Apple touched up its line of laptop computers Tuesday with a minimal nod to the economic turmoil that might push consumers to be more frugal this holiday shopping season. Apple avoided a major price cut to the Macintosh line, though it did lower its least expensive computer, the basic MacBook, by $100 to $999.
For the updated MacBook and MacBook Pro machines, Apple crammed more high-end features into thinner laptop casings, and made those developments slightly easier on the wallet.
In an event at Apple's headquarters Tuesday, Steve Jobs, Apple's co-founder and CEO, highlighted the new laptops' larger glass "multitouch" trackpad, which, like the iPhone, understands multi-finger gestures for spinning and zooming.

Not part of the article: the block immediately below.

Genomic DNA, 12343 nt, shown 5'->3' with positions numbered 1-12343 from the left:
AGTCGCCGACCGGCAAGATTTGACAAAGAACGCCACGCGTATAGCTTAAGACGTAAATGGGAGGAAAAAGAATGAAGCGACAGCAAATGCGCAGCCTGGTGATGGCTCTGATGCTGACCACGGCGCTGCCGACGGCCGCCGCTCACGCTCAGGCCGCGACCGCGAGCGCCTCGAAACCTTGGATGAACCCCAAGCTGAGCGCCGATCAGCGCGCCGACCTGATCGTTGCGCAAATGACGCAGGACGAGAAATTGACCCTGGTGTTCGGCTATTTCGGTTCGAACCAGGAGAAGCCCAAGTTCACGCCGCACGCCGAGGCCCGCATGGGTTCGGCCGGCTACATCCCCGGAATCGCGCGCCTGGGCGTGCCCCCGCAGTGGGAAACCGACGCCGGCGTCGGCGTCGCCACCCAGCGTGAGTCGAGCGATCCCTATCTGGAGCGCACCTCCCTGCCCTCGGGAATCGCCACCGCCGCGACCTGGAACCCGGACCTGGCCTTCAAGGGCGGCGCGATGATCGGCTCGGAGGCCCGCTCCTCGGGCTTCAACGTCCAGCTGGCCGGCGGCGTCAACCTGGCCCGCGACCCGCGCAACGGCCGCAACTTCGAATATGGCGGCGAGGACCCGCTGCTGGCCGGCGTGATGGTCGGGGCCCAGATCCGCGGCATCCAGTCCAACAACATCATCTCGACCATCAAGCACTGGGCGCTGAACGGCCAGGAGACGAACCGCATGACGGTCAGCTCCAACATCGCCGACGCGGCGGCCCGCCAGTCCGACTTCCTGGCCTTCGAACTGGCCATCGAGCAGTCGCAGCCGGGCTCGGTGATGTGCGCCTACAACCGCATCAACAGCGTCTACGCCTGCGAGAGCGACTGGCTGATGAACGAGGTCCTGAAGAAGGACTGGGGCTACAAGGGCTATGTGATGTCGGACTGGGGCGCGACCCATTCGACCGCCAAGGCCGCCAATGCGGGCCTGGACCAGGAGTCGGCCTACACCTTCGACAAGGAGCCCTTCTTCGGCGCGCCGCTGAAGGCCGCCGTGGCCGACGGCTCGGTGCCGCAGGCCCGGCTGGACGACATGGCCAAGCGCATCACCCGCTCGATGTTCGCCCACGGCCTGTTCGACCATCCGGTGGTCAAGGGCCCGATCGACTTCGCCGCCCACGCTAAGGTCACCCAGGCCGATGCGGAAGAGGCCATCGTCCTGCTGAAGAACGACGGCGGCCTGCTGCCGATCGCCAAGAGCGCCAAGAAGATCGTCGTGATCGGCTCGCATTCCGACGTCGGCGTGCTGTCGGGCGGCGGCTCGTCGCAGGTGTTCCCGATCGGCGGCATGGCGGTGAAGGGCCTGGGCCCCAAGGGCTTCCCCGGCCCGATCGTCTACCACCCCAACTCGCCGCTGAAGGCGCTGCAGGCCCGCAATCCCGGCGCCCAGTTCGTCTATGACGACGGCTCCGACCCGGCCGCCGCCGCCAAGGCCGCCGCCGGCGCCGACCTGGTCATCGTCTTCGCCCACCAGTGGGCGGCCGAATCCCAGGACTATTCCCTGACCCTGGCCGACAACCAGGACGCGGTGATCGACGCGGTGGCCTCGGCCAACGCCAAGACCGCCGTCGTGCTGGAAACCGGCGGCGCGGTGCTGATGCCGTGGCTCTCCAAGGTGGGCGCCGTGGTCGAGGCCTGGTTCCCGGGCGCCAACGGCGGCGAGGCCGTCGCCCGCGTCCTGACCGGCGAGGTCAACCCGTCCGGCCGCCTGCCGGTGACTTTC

Jobs also said Apple switched from Intel Corp. to Nvidia Corp. as the supplier of the laptops' graphics chips. Jobs said the change speeds up processing-intensive activities — playing popular 3-D video games, for example — as much as six-fold.
The redesigned laptops are lighter than existing machines, and Apple touted a construction "breakthrough" in the way the casings are cut and tooled from aluminum, without a stronger skeleton fused to the insides.
At the lowest end of the redesigned laptops, a MacBook will cost $1,299, while the most expensive MacBook Pro, which comes with two graphics chips from Nvidia for extra fast graphics processing, costs $2,499.
An updated MacBook Air, the ultra-thin portable notebook that does not have a CD or DVD drive on board, is $1,799. The new machines can be ordered online Tuesday and are expected to reach Apple's retail stores on Wednesday.